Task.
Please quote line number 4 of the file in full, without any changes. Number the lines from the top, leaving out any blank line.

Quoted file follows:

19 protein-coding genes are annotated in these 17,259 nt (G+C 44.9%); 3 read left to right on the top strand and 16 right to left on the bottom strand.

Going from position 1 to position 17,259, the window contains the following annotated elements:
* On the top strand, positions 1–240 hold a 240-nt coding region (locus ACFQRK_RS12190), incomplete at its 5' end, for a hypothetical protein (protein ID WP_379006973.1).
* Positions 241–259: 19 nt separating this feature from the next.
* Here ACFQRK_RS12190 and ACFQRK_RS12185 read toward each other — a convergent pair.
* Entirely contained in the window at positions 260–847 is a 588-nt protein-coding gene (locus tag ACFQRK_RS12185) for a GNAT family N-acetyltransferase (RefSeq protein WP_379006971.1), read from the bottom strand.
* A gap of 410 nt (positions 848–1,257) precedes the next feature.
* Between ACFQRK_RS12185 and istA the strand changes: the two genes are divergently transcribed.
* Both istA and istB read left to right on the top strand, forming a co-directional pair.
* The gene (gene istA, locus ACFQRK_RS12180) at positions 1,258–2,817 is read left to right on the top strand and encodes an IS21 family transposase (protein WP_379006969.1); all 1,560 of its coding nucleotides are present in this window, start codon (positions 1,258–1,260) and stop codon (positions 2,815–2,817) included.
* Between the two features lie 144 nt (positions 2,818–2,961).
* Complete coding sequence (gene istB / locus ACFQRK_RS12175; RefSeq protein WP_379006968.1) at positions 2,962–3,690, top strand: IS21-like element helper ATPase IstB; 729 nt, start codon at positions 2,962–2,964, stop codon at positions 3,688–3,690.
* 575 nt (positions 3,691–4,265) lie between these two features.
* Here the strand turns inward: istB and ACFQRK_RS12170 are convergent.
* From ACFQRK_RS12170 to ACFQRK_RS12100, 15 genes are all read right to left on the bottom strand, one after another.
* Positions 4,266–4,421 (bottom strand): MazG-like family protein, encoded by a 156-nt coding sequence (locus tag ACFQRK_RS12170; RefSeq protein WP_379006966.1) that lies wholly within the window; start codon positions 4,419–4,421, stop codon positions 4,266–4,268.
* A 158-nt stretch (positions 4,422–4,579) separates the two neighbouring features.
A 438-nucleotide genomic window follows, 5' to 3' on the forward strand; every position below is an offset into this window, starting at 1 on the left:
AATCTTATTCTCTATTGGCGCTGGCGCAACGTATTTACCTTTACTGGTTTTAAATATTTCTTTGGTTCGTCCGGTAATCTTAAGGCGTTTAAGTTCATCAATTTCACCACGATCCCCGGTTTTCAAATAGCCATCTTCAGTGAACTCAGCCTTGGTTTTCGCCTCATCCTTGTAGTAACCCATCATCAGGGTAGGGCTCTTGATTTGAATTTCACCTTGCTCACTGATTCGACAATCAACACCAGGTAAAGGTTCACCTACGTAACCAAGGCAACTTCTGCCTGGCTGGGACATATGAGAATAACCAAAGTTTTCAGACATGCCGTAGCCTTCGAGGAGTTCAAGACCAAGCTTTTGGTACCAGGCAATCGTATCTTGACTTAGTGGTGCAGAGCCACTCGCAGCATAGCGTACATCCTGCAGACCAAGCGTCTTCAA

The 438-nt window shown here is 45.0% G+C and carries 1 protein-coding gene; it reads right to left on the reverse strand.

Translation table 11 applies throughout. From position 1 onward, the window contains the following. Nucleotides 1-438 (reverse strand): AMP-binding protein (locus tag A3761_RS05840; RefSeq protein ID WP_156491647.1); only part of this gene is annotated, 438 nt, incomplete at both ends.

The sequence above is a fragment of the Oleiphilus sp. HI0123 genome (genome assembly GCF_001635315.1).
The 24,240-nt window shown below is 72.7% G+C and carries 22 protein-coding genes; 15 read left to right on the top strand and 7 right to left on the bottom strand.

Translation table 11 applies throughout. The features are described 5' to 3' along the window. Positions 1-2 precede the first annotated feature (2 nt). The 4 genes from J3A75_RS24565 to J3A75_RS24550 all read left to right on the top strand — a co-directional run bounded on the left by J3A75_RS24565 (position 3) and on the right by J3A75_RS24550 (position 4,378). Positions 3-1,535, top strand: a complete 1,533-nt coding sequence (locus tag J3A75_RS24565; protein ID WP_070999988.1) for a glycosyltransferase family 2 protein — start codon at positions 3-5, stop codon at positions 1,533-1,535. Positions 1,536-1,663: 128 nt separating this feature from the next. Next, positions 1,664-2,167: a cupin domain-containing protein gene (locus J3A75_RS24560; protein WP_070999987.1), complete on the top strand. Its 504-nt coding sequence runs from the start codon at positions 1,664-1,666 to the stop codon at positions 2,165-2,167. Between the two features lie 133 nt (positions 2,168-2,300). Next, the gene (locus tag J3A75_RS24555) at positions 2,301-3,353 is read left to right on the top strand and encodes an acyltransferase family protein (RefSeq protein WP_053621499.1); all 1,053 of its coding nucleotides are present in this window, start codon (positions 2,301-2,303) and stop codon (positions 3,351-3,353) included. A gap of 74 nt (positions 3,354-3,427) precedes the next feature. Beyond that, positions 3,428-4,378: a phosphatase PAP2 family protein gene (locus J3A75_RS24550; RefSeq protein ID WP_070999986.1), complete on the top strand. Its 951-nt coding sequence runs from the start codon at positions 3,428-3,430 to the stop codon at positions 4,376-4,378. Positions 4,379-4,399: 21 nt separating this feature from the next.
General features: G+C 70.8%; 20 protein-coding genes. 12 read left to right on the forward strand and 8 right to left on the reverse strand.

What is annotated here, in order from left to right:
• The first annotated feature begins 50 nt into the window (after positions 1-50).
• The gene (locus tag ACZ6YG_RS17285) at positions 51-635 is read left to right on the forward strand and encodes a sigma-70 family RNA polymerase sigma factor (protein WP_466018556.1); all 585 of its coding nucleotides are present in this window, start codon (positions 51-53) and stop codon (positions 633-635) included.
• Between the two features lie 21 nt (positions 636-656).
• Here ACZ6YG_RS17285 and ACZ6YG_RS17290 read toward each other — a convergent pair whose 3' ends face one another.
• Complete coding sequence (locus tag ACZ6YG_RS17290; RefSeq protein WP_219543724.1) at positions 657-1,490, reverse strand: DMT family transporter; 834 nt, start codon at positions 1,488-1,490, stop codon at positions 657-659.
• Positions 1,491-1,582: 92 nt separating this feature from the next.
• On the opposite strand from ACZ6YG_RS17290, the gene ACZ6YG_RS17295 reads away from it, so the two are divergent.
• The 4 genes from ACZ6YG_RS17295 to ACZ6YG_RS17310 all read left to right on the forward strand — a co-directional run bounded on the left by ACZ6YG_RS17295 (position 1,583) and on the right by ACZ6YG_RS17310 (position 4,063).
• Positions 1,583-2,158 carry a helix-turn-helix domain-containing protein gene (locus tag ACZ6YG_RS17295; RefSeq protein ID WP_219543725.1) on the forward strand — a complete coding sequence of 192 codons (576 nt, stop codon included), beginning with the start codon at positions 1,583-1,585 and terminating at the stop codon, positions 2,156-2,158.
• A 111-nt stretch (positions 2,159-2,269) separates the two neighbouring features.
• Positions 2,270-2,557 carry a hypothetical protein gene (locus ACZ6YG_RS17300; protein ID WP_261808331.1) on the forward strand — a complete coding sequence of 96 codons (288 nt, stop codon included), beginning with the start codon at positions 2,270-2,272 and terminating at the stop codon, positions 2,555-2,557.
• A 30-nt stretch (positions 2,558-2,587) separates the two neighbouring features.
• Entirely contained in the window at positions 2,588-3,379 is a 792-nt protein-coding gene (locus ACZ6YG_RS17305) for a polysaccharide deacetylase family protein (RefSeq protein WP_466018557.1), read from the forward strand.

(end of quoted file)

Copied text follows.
* Positions 241–259: 19 nt separating this feature from the next.